WildEarth Guardians is confronting the extinction crisis in western rivers by challenging the U.S. Fish and Wildlife Service’s failure to extend Endangered Species Act protections to five freshwater species and their fragile aquatic environments in the Rio Grande and Missouri River basins. Extending vital protections to the Rio Grande chub, Rio Grande sucker, sturgeon chub, sicklefin chub, and narrow-foot hygrotus diving beetle, as requested by our complaint, will also ensure living, healthy rivers and wetlands in large landscapes throughout the desert southwest and Great plains regions.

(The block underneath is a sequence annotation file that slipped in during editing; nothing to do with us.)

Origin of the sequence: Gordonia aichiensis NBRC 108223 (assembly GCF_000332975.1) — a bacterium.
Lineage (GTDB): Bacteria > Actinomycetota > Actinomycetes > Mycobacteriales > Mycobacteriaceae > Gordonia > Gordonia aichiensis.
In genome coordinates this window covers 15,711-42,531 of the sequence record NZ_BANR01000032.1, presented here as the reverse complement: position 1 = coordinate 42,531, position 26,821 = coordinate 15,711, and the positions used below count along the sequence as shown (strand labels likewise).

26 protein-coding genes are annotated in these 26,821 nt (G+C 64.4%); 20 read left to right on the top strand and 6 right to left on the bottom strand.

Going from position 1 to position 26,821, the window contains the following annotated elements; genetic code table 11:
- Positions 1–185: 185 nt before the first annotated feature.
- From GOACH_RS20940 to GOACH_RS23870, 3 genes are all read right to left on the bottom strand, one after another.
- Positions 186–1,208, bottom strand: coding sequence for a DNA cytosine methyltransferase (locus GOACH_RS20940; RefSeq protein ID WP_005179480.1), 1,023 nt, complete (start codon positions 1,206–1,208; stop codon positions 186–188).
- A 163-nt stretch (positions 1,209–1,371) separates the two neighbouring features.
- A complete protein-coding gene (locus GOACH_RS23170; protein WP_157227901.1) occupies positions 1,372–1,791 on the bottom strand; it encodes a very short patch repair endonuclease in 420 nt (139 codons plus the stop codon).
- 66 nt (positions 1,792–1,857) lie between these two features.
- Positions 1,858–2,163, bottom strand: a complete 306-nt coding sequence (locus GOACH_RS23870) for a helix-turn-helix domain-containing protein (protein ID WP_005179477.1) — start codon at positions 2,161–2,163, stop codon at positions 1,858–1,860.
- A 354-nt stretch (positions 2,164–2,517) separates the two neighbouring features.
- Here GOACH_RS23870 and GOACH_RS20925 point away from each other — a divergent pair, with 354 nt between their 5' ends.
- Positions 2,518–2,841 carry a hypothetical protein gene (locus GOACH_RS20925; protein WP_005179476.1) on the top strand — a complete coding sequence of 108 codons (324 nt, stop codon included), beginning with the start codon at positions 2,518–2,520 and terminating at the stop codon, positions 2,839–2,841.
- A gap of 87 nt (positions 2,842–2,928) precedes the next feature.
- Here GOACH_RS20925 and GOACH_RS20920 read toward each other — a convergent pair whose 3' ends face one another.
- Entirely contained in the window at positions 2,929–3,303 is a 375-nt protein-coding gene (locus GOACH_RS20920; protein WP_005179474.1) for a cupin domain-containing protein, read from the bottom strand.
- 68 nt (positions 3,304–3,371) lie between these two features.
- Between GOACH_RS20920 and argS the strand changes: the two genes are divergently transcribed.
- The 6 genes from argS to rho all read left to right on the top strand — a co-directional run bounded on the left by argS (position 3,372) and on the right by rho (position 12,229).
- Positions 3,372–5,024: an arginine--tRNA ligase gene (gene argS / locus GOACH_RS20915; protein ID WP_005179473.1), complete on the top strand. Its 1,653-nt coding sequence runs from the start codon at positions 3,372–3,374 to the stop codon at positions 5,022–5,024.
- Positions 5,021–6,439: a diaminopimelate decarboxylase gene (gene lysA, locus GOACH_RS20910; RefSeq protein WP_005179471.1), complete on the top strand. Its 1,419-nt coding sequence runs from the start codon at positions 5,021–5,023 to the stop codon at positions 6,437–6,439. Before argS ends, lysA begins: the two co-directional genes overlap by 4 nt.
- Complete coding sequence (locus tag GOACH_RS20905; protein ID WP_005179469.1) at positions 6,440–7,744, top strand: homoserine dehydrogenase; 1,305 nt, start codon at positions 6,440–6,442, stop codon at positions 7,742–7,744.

The Rio Grande chub and Rio Grande sucker were once some of the most common inhabitants of the Rio Grande basin, but now as the river’s flows dwindle the fish are only found in a fraction of their former range. Meanwhile, in the Missouri River basin, populations of sicklefin and sturgeon chub have declined precipitously due to habitat fragmentation by dams, channelization, altered hydrology, and pollution. The narrow-foot diving beetle is found in eastern Wyoming with an exceptionally narrow range, including mineralized pools that are vulnerable to drying out during droughts, which are becoming more frequent and intense as the climate crisis continues.
“From the mighty Missouri to the Rio Grande, a century of water mismanagement is destroying the health of these iconic rivers and pushing species to the brink,” said Jen Pelz, Rio Grande Waterkeeper and Wild Rivers Program Director at WildEarth Guardians. “It’s time to rethink rivers for both people and the environment; we all need living rivers.”
Read the press release.